B.C. is likely to book a “record” number of COVID-19 vaccine appointments by end of day Thursday, according to B.C.’s health minister.
Health Minister Adrian Dix revealed Thursday 10,589 people were able to book appointments to receive a shot as of Thursday morning.
He expected that number to grow to a record number of bookings by the day’s end.
A total of 49,761 British Columbians have been able to schedule appointments since bookings opened up to eligible residents earlier in the week:
· Fraser Health: 20,984 bookings
· Interior Health: 7,889 bookings
· Vancouver Island: 7,583 bookings
· Vancouver Coastal: 9,691 bookings
· Northern Health: 3,614 bookings
Monday, the first day of bookings, proved to be a frustrating launch with 1.7 million calls being placed within three hours of phone lines opening up at 7 a.m.
About 82,000 British Columbians are currently eligible to book — 47,000 people 90 years old or above, and 35,000 Indigenous people 65 years or older — while 26,000 people in those eligible groups have already received at least one dose.
But by the end of Monday, only 369 appointments were booked for the Vancouver Coastal Health region.
Dix said Wednesday in the B.C. legislature that call centre provider Telus Corp. “failed us.”
“Telus did not meet its contractual obligations and let down people over 90 and let down Indigenous people over 65,” Dix said.
Telus issued a statement, acknowledging it had let those people down.
“We can and will do better, and we will make this right. Our team has been working overnight to respond to the significant demand and scale capacity by adding hundreds of additional agents,” the company said.
Fraser Health is the only local health authority that rolled out an online booking platform on Monday. It has far exceeded all other health authorities in successful bookings.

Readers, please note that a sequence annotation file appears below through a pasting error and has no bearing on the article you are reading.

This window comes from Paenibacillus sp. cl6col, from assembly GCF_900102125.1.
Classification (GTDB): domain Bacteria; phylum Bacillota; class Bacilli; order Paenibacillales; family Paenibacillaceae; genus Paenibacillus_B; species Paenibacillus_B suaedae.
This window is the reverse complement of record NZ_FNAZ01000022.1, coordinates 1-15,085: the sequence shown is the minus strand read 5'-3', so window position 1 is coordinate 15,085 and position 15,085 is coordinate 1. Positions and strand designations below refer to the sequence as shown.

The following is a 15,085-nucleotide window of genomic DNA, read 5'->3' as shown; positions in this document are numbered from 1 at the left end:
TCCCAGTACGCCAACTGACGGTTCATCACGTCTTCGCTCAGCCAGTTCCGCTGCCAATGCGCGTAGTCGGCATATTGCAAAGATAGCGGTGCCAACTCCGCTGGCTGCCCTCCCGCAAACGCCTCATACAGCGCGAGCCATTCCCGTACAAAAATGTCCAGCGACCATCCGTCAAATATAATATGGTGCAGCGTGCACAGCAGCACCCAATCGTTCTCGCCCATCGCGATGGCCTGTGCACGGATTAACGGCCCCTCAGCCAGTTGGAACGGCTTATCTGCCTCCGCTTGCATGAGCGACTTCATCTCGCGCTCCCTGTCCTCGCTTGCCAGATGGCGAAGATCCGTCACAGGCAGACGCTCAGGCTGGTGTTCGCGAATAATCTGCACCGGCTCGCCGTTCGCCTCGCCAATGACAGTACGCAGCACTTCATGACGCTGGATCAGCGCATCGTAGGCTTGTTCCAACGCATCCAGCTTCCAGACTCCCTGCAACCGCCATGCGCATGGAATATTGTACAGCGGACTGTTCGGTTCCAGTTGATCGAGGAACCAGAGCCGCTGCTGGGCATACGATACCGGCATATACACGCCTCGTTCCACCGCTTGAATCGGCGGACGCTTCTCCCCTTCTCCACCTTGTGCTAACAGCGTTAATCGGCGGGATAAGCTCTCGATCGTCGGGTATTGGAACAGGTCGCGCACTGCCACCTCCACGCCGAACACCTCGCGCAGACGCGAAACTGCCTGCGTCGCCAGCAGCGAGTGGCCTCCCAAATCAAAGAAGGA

The remaining four health authorities in the province are depending on call centres for now.
A province-wide online booking platform is scheduled to launch April 12 as B.C. begins vaccinating the broader population in the coming weeks.
Details on the province’s booking platform remain sparse and provincial officials said last week more information would be made available soon.
Meanwhile, a growing number of European countries have suspended the use of the AstraZeneca plc vaccine — approved two weeks ago by regulators in Canada — following reports of blood clots.
“We have not seen any of those types of issues here in B.C., although we only just started using the AstraZeneca vaccine here,” B.C. provincial health officer Dr. Bonnie Henry said during Thursday’s briefing.
“It is something that is not unexpected with new products and new vaccines issued to large numbers of people.”
She said she was on a call earlier in the day with Health Canada over the reported issues in Europe to better understand what’s going on.
As of now, all 500,000 of the AstraZeneca doses that have arrived in Canada originated from the Serum Institute of India.
Henry said she does not believe any of the European doses in question feature the same “lot numbers” as those from the Serum Institute.